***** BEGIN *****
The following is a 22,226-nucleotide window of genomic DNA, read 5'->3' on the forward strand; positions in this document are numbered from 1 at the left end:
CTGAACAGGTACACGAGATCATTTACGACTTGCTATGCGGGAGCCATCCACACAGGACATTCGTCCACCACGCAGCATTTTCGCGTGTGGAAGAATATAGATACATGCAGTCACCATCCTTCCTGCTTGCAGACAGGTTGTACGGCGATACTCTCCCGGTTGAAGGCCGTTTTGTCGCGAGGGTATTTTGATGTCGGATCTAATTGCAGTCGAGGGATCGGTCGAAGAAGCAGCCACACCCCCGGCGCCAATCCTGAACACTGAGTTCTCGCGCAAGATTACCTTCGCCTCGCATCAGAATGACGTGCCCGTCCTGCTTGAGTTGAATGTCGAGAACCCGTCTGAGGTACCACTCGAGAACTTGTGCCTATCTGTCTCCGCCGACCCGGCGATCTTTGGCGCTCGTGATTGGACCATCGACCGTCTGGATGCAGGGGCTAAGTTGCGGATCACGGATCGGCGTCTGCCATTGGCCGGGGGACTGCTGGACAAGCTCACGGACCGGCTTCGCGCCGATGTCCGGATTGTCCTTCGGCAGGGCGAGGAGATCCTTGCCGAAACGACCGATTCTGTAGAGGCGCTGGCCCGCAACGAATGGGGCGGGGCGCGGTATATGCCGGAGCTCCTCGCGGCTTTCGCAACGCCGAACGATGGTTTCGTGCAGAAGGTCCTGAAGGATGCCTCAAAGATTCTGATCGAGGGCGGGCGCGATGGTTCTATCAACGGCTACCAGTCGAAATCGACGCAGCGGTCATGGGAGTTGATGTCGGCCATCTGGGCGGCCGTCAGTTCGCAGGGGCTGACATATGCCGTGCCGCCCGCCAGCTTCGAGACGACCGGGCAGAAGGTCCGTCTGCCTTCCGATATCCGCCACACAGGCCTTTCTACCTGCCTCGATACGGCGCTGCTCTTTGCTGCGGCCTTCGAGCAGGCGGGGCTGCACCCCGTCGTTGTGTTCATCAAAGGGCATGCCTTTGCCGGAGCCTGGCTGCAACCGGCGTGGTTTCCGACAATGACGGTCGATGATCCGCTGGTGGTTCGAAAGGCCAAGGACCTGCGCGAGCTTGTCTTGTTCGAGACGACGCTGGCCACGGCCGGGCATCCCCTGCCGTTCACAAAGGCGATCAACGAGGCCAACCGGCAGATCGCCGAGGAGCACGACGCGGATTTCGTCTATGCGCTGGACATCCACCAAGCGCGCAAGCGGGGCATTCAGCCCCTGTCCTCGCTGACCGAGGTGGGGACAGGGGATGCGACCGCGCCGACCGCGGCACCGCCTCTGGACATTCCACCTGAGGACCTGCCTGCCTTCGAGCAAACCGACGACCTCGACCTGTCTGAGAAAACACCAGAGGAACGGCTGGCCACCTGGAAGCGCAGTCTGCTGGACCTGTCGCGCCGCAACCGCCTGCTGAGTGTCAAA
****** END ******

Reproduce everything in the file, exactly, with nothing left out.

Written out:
The following is a 22,226-nucleotide window of genomic DNA, read 5'->3' on the forward strand; positions in this document are numbered from 1 at the left end:
CTGAACAGGTACACGAGATCATTTACGACTTGCTATGCGGGAGCCATCCACACAGGACATTCGTCCACCACGCAGCATTTTCGCGTGTGGAAGAATATAGATACATGCAGTCACCATCCTTCCTGCTTGCAGACAGGTTGTACGGCGATACTCTCCCGGTTGAAGGCCGTTTTGTCGCGAGGGTATTTTGATGTCGGATCTAATTGCAGTCGAGGGATCGGTCGAAGAAGCAGCCACACCCCCGGCGCCAATCCTGAACACTGAGTTCTCGCGCAAGATTACCTTCGCCTCGCATCAGAATGACGTGCCCGTCCTGCTTGAGTTGAATGTCGAGAACCCGTCTGAGGTACCACTCGAGAACTTGTGCCTATCTGTCTCCGCCGACCCGGCGATCTTTGGCGCTCGTGATTGGACCATCGACCGTCTGGATGCAGGGGCTAAGTTGCGGATCACGGATCGGCGTCTGCCATTGGCCGGGGGACTGCTGGACAAGCTCACGGACCGGCTTCGCGCCGATGTCCGGATTGTCCTTCGGCAGGGCGAGGAGATCCTTGCCGAAACGACCGATTCTGTAGAGGCGCTGGCCCGCAACGAATGGGGCGGGGCGCGGTATATGCCGGAGCTCCTCGCGGCTTTCGCAACGCCGAACGATGGTTTCGTGCAGAAGGTCCTGAAGGATGCCTCAAAGATTCTGATCGAGGGCGGGCGCGATGGTTCTATCAACGGCTACCAGTCGAAATCGACGCAGCGGTCATGGGAGTTGATGTCGGCCATCTGGGCGGCCGTCAGTTCGCAGGGGCTGACATATGCCGTGCCGCCCGCCAGCTTCGAGACGACCGGGCAGAAGGTCCGTCTGCCTTCCGATATCCGCCACACAGGCCTTTCTACCTGCCTCGATACGGCGCTGCTCTTTGCTGCGGCCTTCGAGCAGGCGGGGCTGCACCCCGTCGTTGTGTTCATCAAAGGGCATGCCTTTGCCGGAGCCTGGCTGCAACCGGCGTGGTTTCCGACAATGACGGTCGATGATCCGCTGGTGGTTCGAAAGGCCAAGGACCTGCGCGAGCTTGTCTTGTTCGAGACGACGCTGGCCACGGCCGGGCATCCCCTGCCGTTCACAAAGGCGATCAACGAGGCCAACCGGCAGATCGCCGAGGAGCACGACGCGGATTTCGTCTATGCGCTGGACATCCACCAAGCGCGCAAGCGGGGCATTCAGCCCCTGTCCTCGCTGACCGAGGTGGGGACAGGGGATGCGACCGCGCCGACCGCGGCACCGCCTCTGGACATTCCACCTGAGGACCTGCCTGCCTTCGAGCAAACCGACGACCTCGACCTGTCTGAGAAAACACCAGAGGAACGGCTGGCCACCTGGAAGCGCAGTCTGCTGGACCTGTCGCGCCGCAACCGCCTGCTGAGTGTCAAA